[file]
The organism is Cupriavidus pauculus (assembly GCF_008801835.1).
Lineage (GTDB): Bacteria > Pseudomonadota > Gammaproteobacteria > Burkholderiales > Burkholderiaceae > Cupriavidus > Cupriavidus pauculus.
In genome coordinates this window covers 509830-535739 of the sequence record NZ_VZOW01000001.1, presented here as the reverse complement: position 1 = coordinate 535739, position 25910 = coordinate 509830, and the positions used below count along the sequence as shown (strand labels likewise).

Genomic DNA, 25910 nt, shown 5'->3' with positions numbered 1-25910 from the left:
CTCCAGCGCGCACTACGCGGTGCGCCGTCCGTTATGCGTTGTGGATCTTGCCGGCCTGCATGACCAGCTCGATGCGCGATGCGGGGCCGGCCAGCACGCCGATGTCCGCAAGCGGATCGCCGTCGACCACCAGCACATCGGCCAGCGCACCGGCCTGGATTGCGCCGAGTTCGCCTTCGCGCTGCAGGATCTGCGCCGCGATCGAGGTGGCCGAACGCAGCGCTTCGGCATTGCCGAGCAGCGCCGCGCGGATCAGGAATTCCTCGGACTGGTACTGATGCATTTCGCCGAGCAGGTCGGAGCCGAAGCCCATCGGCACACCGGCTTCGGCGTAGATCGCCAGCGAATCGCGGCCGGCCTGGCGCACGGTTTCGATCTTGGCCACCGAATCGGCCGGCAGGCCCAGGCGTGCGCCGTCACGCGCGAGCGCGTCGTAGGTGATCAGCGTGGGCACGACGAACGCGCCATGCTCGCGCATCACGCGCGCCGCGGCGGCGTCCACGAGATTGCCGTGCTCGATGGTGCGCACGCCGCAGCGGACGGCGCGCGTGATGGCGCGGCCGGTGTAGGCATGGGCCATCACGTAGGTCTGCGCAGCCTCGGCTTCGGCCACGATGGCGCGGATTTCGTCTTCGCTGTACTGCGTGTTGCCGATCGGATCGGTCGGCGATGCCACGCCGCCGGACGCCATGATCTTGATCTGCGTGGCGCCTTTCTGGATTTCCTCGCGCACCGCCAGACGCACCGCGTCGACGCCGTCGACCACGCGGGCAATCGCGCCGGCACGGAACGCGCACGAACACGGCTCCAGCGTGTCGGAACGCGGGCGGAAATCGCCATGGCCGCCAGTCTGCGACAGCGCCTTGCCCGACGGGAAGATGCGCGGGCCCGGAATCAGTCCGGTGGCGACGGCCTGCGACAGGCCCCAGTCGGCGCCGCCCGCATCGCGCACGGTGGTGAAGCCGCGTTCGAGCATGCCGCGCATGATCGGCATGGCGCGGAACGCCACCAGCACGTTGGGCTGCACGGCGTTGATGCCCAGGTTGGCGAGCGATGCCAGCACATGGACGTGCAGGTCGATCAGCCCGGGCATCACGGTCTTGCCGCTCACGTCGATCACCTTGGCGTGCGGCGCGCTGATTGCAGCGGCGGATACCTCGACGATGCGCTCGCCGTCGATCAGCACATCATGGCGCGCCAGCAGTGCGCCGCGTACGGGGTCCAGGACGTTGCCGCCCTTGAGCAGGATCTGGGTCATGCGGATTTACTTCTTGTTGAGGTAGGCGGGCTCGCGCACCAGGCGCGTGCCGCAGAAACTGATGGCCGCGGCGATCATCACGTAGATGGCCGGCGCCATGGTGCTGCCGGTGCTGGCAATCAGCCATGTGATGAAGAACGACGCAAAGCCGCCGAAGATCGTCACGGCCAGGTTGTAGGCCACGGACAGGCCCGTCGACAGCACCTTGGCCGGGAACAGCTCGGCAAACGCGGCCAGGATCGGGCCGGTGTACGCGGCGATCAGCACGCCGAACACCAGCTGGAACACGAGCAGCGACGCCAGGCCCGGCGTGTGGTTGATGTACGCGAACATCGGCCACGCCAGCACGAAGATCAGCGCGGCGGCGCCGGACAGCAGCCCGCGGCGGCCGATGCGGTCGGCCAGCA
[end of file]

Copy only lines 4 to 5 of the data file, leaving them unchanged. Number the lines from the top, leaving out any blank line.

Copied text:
Genomic DNA, 25910 nt, shown 5'->3' with positions numbered 1-25910 from the left:
CTCCAGCGCGCACTACGCGGTGCGCCGTCCGTTATGCGTTGTGGATCTTGCCGGCCTGCATGACCAGCTCGATGCGCGATGCGGGGCCGGCCAGCACGCCGATGTCCGCAAGCGGATCGCCGTCGACCACCAGCACATCGGCCAGCGCACCGGCCTGGATTGCGCCGAGTTCGCCTTCGCGCTGCAGGATCTGCGCCGCGATCGAGGTGGCCGAACGCAGCGCTTCGGCATTGCCGAGCAGCGCCGCGCGGATCAGGAATTCCTCGGACTGGTACTGATGCATTTCGCCGAGCAGGTCGGAGCCGAAGCCCATCGGCACACCGGCTTCGGCGTAGATCGCCAGCGAATCGCGGCCGGCCTGGCGCACGGTTTCGATCTTGGCCACCGAATCGGCCGGCAGGCCCAGGCGTGCGCCGTCACGCGCGAGCGCGTCGTAGGTGATCAGCGTGGGCACGACGAACGCGCCATGCTCGCGCATCACGCGCGCCGCGGCGGCGTCCACGAGATTGCCGTGCTCGATGGTGCGCACGCCGCAGCGGACGGCGCGCGTGATGGCGCGGCCGGTGTAGGCATGGGCCATCACGTAGGTCTGCGCAGCCTCGGCTTCGGCCACGATGGCGCGGATTTCGTCTTCGCTGTACTGCGTGTTGCCGATCGGATCGGTCGGCGATGCCACGCCGCCGGACGCCATGATCTTGATCTGCGTGGCGCCTTTCTGGATTTCCTCGCGCACCGCCAGACGCACCGCGTCGACGCCGTCGACCACGCGGGCAATCGCGCCGGCACGGAACGCGCACGAACACGGCTCCAGCGTGTCGGAACGCGGGCGGAAATCGCCATGGCCGCCAGTCTGCGACAGCGCCTTGCCCGACGGGAAGATGCGCGGGCCCGGAATCAGTCCGGTGGCGACGGCCTGCGACAGGCCCCAGTCGGCGCCGCCCGCATCGCGCACGGTGGTGAAGCCGCGTTCGAGCATGCCGCGCATGATCGGCATGGCGCGGAACGCCACCAGCACGTTGGGCTGCACGGCGTTGATGCCCAGGTTGGCGAGCGATGCCAGCACATGGACGTGCAGGTCGATCAGCCCGGGCATCACGGTCTTGCCGCTCACGTCGATCACCTTGGCGTGCGGCGCGCTGATTGCAGCGGCGGATACCTCGACGATGCGCTCGCCGTCGATCAGCACATCATGGCGCGCCAGCAGTGCGCCGCGTACGGGGTCCAGGACGTTGCCGCCCTTGAGCAGGATCTGGGTCATGCGGATTTACTTCTTGTTGAGGTAGGCGGGCTCGCGCACCAGGCGCGTGCCGCAGAAACTGATGGCCGCGGCGATCATCACGTAGATGGCCGGCGCCATGGTGCTGCCGGTGCTGGCAATCAGCCATGTGATGAAGAACGACGCAAAGCCGCCGAAGATCGTCACGGCCAGGTTGTAGGCCACGGACAGGCCCGTCGACAGCACCTTGGCCGGGAACAGCTCGGCAAACGCGGCCAGGATCGGGCCGGTGTACGCGGCGATCAGCACGCCGAACACCAGCTGGAACACGAGCAGCGACGCCAGGCCCGGCGTGTGGTTGATGTACGCGAACATCGGCCACGCCAGCACGAAGATCAGCGCGGCGGCGCCGGACAGCAGCCCGCGGCGGCCGATGCGGTCGGCCAGCA